Fluid management for industrial firefighting demands pumps tailored to the needs of the individual customer. Pentair PLC soon plans to make such specialized treatment part of its basic industrial fire pump product line.
Most commercial applications can be satisfied with standard UL- and FM-rated pumps straight out of the catalogue, said Andrew Crawford, Pentair’s North American sales manager for industrial fire. However, industrial applications are a “different kind of monster.”
“You might not have the life safety concerns found in a hotel or a hospital,” Crawford said. “Your concern may primarily focus on property damage in what is usually a highly flammable environment.”
Pentair, known for its Aurora, Aurora Edwards and Fairbanks Nijhuis pump brands, has always offered custom engineering in the configuration and installation of its fire protection products, he said. Now that service will be standardized in marketing Pentair pumps for industrial fire protection.
“It’s very rare that a cookie cutter approach works with industrial customers,” Crawford said. “We’re going to be working closer with the plants as to the design and installations each facility requires.”
For example, take an LNG facility on the Louisiana Gulf Coast, a facility that might have a different set of engineering requirements from a sister plant in another location.
“Salt water may be most handy for fire protection,” Crawford said.
A standard issue cast-iron, bronze fitted pump does not last very long in a corrosive salt water environment. Pentair’s solution is a variety of special metallurgies such as 316 stainless steel, duplex/ super duplex stainless steel and nickel aluminum bronze.
Other upgrades available may involve how the pumps are started, Crawford said. For a pump driven by a diesel engine, the customer might prefer electric starting over pneumatic starting, or the customer might want two electric starters as backup if one fails.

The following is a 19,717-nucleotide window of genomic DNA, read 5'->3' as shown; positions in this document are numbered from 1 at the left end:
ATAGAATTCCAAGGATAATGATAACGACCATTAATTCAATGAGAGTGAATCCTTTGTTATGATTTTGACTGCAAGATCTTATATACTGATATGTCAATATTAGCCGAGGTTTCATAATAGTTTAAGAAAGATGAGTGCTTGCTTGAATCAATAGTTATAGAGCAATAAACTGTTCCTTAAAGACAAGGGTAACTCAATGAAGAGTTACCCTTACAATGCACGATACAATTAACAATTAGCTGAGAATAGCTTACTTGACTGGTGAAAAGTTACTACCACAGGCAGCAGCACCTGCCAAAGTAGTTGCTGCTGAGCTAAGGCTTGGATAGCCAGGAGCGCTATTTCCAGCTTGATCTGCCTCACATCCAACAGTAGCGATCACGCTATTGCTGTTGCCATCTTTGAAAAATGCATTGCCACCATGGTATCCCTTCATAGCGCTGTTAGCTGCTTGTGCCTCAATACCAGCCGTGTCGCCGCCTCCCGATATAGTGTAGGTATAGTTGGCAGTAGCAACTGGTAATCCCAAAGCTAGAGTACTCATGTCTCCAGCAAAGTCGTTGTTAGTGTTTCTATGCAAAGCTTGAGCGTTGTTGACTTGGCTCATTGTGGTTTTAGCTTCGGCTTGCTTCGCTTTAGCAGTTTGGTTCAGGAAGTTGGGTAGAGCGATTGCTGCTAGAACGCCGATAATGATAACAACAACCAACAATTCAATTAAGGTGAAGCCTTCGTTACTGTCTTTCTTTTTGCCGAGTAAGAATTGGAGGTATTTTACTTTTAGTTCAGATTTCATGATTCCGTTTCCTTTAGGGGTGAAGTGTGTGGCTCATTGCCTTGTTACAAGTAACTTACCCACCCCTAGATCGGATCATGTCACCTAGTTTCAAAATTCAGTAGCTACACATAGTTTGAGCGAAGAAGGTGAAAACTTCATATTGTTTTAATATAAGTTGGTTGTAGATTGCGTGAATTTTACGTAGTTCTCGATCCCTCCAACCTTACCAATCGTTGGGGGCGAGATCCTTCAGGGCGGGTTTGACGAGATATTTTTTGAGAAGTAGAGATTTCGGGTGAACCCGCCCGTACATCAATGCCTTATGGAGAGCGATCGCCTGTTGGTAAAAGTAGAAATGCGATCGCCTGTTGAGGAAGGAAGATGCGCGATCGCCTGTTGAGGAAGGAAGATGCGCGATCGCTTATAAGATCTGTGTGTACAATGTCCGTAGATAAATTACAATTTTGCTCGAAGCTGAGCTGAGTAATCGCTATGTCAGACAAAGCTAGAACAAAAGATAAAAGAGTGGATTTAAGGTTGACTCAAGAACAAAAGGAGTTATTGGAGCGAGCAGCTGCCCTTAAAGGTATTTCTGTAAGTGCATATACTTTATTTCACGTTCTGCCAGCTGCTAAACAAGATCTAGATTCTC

“There might be special requirements for the way the pump is tied into the plant infrastructure, such as a bypass on the valves,” Crawford said.”
A pump may need to be safety rated to operate in a flammable or explosive environment, Crawford said.
“It may be the only location available when retrofitting an extra pump,” he said. “We can build a package that is safety rated as Class 1, Division 2 under the National Electric Code, making it explosion-proof.”
These extras cited by Crawford are rarely offered as part of a standard commercial pump package, he said.
“At the heart of it, the pump installed may be the same pump we’ve been building for 100 years,” Crawford said. “We simply engineer it for the specific site.”
The engineering process will be much more intense with a greater emphasis on computer-aided diagrams, and piping and instrumentation drawings, he said. Depending on the requirements, panels and drivers may be custom engineered as well.
“If the pump is going on the coast, we might have to worry about wind load,” Crawford said. “If it’s going up on the prairie someplace, you may have to worry about snow loads. We’ve had to install pumps in Alaska that could not sit on the ground because of the permafrost. We had to elevate them on piers.”
The engineering capability to manage the additional work has long been in place at Pentair, he said.
“We’ve got a special team running these projects because the requirements are so much different as to the materials used and the documentation you must have,” Crawford said.
Pentair’s pump, valve and thermal control divisions offer a wide breadth of knowledge valuable in industrial fire protection.
“Sometimes the end user may not be as familiar with the codes involved as they should be,” Crawford said.
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